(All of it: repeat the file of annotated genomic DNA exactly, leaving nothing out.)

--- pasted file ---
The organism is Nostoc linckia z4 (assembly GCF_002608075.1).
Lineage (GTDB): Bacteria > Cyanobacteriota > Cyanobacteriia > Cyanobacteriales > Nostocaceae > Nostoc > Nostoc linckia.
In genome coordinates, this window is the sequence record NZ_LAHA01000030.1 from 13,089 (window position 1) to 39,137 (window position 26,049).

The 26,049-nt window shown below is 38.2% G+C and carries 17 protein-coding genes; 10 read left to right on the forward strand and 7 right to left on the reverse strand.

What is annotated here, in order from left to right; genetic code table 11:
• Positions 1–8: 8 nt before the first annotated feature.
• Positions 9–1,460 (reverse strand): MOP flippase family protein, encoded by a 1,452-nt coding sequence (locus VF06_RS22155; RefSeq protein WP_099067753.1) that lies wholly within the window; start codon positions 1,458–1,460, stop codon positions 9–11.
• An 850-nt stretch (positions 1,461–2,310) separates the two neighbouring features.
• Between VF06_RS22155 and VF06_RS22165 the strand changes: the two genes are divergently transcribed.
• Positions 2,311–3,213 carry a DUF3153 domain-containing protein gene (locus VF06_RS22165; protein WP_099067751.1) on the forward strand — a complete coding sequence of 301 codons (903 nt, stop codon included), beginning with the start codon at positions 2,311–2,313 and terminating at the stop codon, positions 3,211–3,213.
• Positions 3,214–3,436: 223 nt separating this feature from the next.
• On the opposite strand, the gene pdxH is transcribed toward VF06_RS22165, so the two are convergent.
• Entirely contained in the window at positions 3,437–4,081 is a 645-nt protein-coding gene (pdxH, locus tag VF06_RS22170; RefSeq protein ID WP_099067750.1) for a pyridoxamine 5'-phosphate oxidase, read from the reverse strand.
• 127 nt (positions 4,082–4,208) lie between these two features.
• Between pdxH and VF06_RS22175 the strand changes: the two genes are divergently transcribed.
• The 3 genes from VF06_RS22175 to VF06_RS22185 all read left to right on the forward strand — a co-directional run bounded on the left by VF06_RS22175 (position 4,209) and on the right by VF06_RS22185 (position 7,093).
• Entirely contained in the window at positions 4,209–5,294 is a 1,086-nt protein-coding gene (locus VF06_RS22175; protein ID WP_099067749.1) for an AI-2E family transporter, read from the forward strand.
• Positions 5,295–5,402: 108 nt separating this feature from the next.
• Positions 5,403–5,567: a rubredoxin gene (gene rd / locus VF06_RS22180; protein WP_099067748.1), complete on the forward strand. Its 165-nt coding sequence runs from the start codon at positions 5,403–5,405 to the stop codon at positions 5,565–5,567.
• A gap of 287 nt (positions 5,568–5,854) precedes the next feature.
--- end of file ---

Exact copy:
The organism is Nostoc linckia z4 (assembly GCF_002608075.1).
Lineage (GTDB): Bacteria > Cyanobacteriota > Cyanobacteriia > Cyanobacteriales > Nostocaceae > Nostoc > Nostoc linckia.
In genome coordinates, this window is the sequence record NZ_LAHA01000030.1 from 13,089 (window position 1) to 39,137 (window position 26,049).

The 26,049-nt window shown below is 38.2% G+C and carries 17 protein-coding genes; 10 read left to right on the forward strand and 7 right to left on the reverse strand.

What is annotated here, in order from left to right; genetic code table 11:
• Positions 1–8: 8 nt before the first annotated feature.
• Positions 9–1,460 (reverse strand): MOP flippase family protein, encoded by a 1,452-nt coding sequence (locus VF06_RS22155; RefSeq protein WP_099067753.1) that lies wholly within the window; start codon positions 1,458–1,460, stop codon positions 9–11.
• An 850-nt stretch (positions 1,461–2,310) separates the two neighbouring features.
• Between VF06_RS22155 and VF06_RS22165 the strand changes: the two genes are divergently transcribed.
• Positions 2,311–3,213 carry a DUF3153 domain-containing protein gene (locus VF06_RS22165; protein WP_099067751.1) on the forward strand — a complete coding sequence of 301 codons (903 nt, stop codon included), beginning with the start codon at positions 2,311–2,313 and terminating at the stop codon, positions 3,211–3,213.
• Positions 3,214–3,436: 223 nt separating this feature from the next.
• On the opposite strand, the gene pdxH is transcribed toward VF06_RS22165, so the two are convergent.
• Entirely contained in the window at positions 3,437–4,081 is a 645-nt protein-coding gene (pdxH, locus tag VF06_RS22170; RefSeq protein ID WP_099067750.1) for a pyridoxamine 5'-phosphate oxidase, read from the reverse strand.
• 127 nt (positions 4,082–4,208) lie between these two features.
• Between pdxH and VF06_RS22175 the strand changes: the two genes are divergently transcribed.
• The 3 genes from VF06_RS22175 to VF06_RS22185 all read left to right on the forward strand — a co-directional run bounded on the left by VF06_RS22175 (position 4,209) and on the right by VF06_RS22185 (position 7,093).
• Entirely contained in the window at positions 4,209–5,294 is a 1,086-nt protein-coding gene (locus VF06_RS22175; protein ID WP_099067749.1) for an AI-2E family transporter, read from the forward strand.
• Positions 5,295–5,402: 108 nt separating this feature from the next.
• Positions 5,403–5,567: a rubredoxin gene (gene rd / locus VF06_RS22180; protein WP_099067748.1), complete on the forward strand. Its 165-nt coding sequence runs from the start codon at positions 5,403–5,405 to the stop codon at positions 5,565–5,567.
• A gap of 287 nt (positions 5,568–5,854) precedes the next feature.